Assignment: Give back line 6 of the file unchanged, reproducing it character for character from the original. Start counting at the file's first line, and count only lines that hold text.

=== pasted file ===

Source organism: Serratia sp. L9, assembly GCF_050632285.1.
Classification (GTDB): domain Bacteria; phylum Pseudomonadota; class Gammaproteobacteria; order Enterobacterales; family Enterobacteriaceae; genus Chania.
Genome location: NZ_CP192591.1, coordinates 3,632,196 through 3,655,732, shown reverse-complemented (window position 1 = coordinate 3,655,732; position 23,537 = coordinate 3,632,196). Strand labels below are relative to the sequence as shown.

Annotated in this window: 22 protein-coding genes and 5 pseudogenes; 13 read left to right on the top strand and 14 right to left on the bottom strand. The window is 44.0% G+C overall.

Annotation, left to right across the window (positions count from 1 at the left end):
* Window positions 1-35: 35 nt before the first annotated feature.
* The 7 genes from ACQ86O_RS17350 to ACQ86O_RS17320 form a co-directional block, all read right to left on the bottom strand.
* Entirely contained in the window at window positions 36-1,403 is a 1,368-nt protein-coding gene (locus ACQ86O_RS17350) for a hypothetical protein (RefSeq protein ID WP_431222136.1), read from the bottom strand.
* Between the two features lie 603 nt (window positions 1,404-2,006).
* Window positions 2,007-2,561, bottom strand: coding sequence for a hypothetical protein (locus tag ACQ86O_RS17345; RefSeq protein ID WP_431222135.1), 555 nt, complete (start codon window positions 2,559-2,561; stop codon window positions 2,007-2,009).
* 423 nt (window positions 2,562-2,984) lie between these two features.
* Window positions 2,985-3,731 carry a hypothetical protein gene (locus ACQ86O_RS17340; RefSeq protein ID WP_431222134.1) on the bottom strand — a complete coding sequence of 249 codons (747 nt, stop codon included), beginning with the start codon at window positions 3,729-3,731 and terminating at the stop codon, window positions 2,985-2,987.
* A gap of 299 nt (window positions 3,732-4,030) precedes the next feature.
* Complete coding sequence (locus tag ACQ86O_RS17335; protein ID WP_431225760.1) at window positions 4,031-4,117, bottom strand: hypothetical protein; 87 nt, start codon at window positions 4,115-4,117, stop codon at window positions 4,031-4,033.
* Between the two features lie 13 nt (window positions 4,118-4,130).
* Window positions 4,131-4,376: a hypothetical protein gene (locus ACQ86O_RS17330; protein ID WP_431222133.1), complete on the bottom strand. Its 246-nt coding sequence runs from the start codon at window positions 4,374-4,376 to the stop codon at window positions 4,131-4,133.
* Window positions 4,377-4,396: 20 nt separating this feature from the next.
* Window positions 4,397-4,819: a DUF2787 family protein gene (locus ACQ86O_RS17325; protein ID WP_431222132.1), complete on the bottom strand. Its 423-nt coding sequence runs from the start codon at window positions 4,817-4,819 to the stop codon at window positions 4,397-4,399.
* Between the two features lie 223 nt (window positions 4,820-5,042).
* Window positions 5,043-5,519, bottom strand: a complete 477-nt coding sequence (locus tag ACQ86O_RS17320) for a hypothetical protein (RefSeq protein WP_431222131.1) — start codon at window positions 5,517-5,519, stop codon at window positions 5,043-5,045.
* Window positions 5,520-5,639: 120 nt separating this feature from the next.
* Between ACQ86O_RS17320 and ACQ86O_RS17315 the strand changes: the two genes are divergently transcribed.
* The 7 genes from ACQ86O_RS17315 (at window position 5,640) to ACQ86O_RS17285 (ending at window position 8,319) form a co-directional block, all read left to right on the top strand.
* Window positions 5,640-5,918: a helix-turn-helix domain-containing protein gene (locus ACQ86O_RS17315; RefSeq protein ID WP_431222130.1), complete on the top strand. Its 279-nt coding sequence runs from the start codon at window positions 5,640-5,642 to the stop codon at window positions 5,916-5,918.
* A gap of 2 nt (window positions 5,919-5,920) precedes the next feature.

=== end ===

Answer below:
* Window positions 1-35: 35 nt before the first annotated feature.